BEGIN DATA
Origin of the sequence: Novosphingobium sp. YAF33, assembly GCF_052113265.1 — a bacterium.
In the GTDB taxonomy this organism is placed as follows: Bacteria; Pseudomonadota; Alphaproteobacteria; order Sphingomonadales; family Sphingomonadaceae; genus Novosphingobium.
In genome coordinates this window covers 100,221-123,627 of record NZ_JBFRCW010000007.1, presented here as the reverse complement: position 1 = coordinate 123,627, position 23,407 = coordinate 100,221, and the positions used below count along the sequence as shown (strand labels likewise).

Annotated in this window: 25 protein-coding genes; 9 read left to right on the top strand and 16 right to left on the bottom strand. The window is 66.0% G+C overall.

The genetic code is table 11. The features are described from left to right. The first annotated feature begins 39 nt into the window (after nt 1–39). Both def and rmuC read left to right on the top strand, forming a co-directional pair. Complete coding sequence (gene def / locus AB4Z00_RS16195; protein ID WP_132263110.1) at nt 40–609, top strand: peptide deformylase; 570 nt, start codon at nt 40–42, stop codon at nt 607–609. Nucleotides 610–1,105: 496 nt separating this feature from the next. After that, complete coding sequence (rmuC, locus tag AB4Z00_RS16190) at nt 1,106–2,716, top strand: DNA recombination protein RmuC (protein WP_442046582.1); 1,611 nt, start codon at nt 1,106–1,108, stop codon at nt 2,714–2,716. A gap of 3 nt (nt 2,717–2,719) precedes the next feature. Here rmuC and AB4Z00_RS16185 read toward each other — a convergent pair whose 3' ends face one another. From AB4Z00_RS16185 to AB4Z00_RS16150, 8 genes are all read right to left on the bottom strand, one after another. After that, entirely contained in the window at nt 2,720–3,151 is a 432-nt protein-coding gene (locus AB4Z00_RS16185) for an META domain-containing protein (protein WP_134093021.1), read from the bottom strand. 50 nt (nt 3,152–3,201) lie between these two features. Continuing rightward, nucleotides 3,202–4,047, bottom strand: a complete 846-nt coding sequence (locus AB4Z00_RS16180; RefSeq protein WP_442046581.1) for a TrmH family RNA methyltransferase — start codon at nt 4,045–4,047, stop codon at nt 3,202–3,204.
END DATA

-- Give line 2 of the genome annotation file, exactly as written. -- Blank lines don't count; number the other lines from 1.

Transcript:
In the GTDB taxonomy this organism is placed as follows: Bacteria; Pseudomonadota; Alphaproteobacteria; order Sphingomonadales; family Sphingomonadaceae; genus Novosphingobium.